A New Industry Standard for Storage System Management
Do you manage storage arrays from multiple vendors? How about arrays from the same vendor? Either way, you’re probably using different models in each management and monitoring tool, which makes it hard to optimize your IT operations. Well luckily, Swordfish can help.
Swordfish is the Storage Management Initiative’s (SMI) newest project to consolidate, ensure interoperability, and resolve compatibility issues across storage systems. Swordfish is the new industry standard for storage system management. It targets the storage consumer, administrator, and operations team in an IT organization.
ScienceLogic is driving the development of Swordfish to support your use cases, and ensure the data you need is easily accessible. As lead product manager for ScienceLogic’s Storage and VMware solutions, I also chair the SMI Lab within the Storage Network Industry Association (SNIA). Working on this new project helps me ease implementation and support compatibility by implementing improved storage solutions from ScienceLogic paired directly with Swordfish.
Out with the Old, in with the New
You may have heard of Swordfish’s predecessor, SMI-S (Storage Management Initiative Specification). Work on SMI-S started in 2000, and became a part of the International Organization for Standardization (ISO) in 2007. The IT world has changed quite a bit since then. While SMI-S has evolved and is broadly used today, the underlying framework is showing its limitations.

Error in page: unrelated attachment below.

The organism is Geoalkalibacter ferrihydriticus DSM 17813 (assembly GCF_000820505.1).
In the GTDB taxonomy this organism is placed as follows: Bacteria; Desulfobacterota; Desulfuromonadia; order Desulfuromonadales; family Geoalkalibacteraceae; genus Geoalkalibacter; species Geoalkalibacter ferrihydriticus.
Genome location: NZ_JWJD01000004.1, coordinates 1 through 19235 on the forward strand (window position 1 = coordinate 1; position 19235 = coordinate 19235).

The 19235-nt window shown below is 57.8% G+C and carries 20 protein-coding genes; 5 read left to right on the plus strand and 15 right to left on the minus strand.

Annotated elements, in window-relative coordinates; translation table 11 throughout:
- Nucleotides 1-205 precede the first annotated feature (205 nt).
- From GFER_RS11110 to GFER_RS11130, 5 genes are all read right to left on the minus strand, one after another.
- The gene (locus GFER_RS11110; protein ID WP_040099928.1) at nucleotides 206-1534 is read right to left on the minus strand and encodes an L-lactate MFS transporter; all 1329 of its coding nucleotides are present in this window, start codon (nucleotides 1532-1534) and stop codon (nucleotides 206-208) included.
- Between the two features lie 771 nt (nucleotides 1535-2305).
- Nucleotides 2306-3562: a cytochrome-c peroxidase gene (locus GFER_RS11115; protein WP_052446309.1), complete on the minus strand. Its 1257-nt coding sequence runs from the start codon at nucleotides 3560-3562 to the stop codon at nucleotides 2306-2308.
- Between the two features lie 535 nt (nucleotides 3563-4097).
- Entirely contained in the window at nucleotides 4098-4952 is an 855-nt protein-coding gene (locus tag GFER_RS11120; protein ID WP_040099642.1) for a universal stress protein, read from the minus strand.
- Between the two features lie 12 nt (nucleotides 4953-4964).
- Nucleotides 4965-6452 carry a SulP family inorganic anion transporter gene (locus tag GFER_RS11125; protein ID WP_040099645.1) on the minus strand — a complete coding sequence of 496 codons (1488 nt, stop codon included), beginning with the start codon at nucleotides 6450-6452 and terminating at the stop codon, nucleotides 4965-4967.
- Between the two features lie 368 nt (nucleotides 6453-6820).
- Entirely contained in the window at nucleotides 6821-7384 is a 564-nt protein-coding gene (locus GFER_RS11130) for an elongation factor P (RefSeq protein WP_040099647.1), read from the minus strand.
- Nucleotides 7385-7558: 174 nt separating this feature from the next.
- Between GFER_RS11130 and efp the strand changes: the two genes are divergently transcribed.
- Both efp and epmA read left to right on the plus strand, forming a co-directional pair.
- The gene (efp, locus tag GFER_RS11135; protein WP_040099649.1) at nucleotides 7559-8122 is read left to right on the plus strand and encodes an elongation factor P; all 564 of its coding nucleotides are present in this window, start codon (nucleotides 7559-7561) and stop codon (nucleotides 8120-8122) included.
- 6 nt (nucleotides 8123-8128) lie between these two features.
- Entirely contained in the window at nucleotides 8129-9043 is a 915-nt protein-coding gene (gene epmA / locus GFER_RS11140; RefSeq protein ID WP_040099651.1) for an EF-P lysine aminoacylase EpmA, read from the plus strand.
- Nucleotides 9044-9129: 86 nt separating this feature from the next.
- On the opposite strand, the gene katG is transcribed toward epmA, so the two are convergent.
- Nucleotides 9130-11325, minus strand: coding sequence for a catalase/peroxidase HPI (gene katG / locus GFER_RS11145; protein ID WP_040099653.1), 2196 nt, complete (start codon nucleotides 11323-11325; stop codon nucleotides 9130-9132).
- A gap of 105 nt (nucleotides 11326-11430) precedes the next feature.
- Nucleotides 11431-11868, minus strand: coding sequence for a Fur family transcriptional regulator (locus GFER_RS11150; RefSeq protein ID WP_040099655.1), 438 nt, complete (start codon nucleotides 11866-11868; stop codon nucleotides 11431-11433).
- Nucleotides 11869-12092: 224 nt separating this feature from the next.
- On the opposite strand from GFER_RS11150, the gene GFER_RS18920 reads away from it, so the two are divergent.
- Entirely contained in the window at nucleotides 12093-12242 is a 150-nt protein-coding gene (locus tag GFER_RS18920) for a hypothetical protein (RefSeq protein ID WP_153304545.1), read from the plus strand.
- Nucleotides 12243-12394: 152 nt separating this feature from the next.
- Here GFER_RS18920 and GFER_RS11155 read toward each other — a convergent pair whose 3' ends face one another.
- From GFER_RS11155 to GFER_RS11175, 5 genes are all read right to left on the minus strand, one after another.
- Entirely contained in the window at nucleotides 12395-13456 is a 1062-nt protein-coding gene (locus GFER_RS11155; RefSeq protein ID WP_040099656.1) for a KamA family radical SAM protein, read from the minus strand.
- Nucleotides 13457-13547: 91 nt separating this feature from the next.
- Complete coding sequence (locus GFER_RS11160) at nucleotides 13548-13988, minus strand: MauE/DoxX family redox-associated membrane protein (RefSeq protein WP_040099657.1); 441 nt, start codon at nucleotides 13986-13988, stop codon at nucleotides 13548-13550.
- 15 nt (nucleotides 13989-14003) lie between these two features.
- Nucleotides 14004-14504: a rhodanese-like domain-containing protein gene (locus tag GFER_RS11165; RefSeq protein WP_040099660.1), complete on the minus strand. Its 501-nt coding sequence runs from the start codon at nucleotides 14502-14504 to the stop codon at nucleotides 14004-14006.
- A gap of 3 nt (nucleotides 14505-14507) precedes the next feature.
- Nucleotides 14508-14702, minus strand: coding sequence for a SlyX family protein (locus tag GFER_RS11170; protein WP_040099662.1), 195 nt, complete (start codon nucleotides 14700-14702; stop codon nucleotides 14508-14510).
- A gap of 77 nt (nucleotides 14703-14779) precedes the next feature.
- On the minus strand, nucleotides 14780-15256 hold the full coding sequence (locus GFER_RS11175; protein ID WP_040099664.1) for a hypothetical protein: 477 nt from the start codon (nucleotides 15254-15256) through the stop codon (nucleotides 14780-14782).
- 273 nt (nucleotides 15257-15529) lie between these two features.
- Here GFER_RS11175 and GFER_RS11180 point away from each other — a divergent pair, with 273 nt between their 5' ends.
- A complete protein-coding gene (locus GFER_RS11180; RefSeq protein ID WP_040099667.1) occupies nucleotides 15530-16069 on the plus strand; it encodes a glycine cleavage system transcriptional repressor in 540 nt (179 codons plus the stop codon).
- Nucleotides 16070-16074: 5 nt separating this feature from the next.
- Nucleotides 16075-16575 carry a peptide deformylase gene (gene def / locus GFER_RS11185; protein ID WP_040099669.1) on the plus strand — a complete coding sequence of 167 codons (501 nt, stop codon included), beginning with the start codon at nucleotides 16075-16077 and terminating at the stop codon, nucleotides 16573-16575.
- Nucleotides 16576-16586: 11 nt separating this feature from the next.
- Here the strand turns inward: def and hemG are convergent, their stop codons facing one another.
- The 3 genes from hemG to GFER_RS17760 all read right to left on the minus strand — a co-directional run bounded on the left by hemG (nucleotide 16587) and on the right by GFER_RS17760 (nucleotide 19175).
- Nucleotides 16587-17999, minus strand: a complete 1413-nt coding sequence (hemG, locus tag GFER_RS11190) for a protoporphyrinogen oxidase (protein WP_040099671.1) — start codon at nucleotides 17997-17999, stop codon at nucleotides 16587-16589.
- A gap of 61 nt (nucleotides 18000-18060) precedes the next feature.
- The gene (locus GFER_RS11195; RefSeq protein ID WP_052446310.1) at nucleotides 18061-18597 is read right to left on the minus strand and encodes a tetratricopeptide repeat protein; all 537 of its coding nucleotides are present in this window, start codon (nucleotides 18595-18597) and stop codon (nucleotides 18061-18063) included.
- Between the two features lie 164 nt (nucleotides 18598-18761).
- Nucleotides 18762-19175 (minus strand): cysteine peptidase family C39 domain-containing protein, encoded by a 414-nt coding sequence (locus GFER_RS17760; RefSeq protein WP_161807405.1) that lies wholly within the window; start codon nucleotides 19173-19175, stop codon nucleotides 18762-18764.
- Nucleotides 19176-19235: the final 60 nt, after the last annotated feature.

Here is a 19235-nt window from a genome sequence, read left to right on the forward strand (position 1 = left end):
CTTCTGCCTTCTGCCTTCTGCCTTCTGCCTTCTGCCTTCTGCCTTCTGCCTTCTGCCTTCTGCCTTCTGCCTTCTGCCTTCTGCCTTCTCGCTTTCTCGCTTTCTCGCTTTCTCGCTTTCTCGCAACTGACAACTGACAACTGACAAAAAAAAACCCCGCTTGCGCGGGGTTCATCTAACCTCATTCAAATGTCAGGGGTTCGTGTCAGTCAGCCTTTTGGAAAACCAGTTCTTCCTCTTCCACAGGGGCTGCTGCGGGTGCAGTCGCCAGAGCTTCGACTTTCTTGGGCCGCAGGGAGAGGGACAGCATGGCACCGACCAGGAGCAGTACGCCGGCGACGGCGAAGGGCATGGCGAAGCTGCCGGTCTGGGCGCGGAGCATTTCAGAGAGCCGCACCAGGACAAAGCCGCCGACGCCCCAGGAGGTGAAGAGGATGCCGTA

The key area where things have changed is the introduction of converged and hyperconverged systems. In these systems, compute and storage components work together in a packaged solution (converged) or in a single platform (hyperconverged). To handle this convergence, we built Swordfish as an extension of Redfish.
Redfish is another modern Application Programming Interface (API) and is the replacement for Intelligent Platform Management Interface (IPMI) in the server management space. Redfish was created by the same group of companies that created IPMI. It’s already available on the lights out management devices from most of the major server vendors. Both Redfish and Swordfish are REST APIs that use JSON to format data. This means they are easy to program against and can scale from a single system to a large cluster or cloud-scale environment.
Stay Tuned for Part 2
Our second blog post in this series adds a technical lens to the mix. You’ll see how important Swordfish is to ease your storage array struggles, and how it supports the use cases and data you need.